Royal deaths also acted (and continue to act) as important forms of ritualised, symbolic and fashionable commemoration and they have helped shape our cultural responses to death and mourning. The death of monarchs such as Elizabeth the first and James the First saw elaborate ceremonies designed as ‘theatres of death’ which asserted status, prestige and influence. The other important role of the royal funeral was its stabilising function at a time when the death of a monarch could exert a significant level of maleficence upon the political and social order. The roots of the public reaction to the death of Princess Diana in 1997 and her memorialising can be traced back to the death of Prince Albert, husband consort to Queen Victoria, and although his funeral was private, it was accompanied by florid and collective public grieving. Victoria appeared to encourage this, benefiting from the image makeover her husband went through post death, from interfering foreigner to idealised husband and father. Her adoption of mourning as a way of life elevated the status of widowhood and set a precedent for the British public to interpret the life and death of the royals through the lens of their own experiences; the life of the royals started to lose its rarified air.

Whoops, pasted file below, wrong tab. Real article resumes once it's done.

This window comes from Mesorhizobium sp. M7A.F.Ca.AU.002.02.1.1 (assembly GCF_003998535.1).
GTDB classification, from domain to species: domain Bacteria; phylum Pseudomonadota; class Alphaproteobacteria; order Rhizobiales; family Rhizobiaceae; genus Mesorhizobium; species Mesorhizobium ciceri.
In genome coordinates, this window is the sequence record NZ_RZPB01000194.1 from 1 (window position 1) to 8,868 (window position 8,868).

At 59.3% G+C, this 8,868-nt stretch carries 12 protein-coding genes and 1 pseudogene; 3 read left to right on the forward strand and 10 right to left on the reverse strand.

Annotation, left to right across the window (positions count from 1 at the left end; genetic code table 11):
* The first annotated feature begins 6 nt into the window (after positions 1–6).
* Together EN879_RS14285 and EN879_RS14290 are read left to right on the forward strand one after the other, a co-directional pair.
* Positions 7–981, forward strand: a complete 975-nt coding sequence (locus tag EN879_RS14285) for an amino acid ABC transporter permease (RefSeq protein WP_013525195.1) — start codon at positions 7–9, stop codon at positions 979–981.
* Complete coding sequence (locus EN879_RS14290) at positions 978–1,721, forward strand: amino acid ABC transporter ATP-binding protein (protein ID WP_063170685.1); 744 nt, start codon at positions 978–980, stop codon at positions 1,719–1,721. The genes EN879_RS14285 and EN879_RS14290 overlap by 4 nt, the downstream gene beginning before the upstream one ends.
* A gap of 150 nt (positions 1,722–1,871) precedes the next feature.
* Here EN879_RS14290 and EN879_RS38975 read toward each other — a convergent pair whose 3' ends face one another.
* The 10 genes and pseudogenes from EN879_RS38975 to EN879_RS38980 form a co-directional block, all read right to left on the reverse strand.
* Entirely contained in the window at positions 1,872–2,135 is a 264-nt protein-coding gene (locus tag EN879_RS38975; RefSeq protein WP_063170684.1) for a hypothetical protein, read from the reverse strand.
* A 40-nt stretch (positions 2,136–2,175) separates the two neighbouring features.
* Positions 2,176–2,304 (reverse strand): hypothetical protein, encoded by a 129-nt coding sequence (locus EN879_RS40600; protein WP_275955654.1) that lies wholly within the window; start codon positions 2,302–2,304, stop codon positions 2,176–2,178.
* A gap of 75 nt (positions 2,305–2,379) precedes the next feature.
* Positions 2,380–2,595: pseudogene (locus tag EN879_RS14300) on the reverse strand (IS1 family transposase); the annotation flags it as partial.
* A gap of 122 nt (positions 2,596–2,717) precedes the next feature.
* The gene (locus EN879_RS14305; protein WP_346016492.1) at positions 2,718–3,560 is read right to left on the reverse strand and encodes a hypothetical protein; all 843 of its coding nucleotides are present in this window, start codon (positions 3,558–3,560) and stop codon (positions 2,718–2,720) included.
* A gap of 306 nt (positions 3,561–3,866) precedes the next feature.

A sea of flowers outside Kensington Palace after Diana's death by Maxwell Hamilton
A sea of flowers outside Kensington Palace after Diana’s death by Maxwell Hamilton


The relationship between public and royals developed totemic features and this reached its peak in the weeks after the death of Diana which saw the public question the old order and elevate her to status of quasi saint or spiritual leader. Diana in death became the loci of collective and personal pain, a conduit for all that ailed the British public and the governmental and royal decisions that were made immediately following her death became the loci for furious public criticism regarding protocol and even the continued existence of the royal family. Although the public like to see their own lives and emotions reflected in its royals, at that time it refused to allow the queen the same privileges it would have expected itself in the wake of loss and critcised the royals for choosing to remain in seclusion at Balmoral, comforting two children who had lost their mother. The public trantrum that followed resulted in the young boys being made to examine floral tributes outside Kensington Palace whilst the lens of thousands of press photographers clattered. The boys then had to endure a walkabout where they met the many ‘grieving’ people desperate to have their own feelings acknowledged and validated whatever the emotional cost to those two boys. It was the British public at its most self indulgent, selfish and self righteous. A similar phenomena occured after the deaths of Queen Caroline in 1821 and Princess Charlotte in 1817 in part because of public antagonism towards the Tory government and in part because of hostility to the Prince Regent who succeeded as George IV in 1820.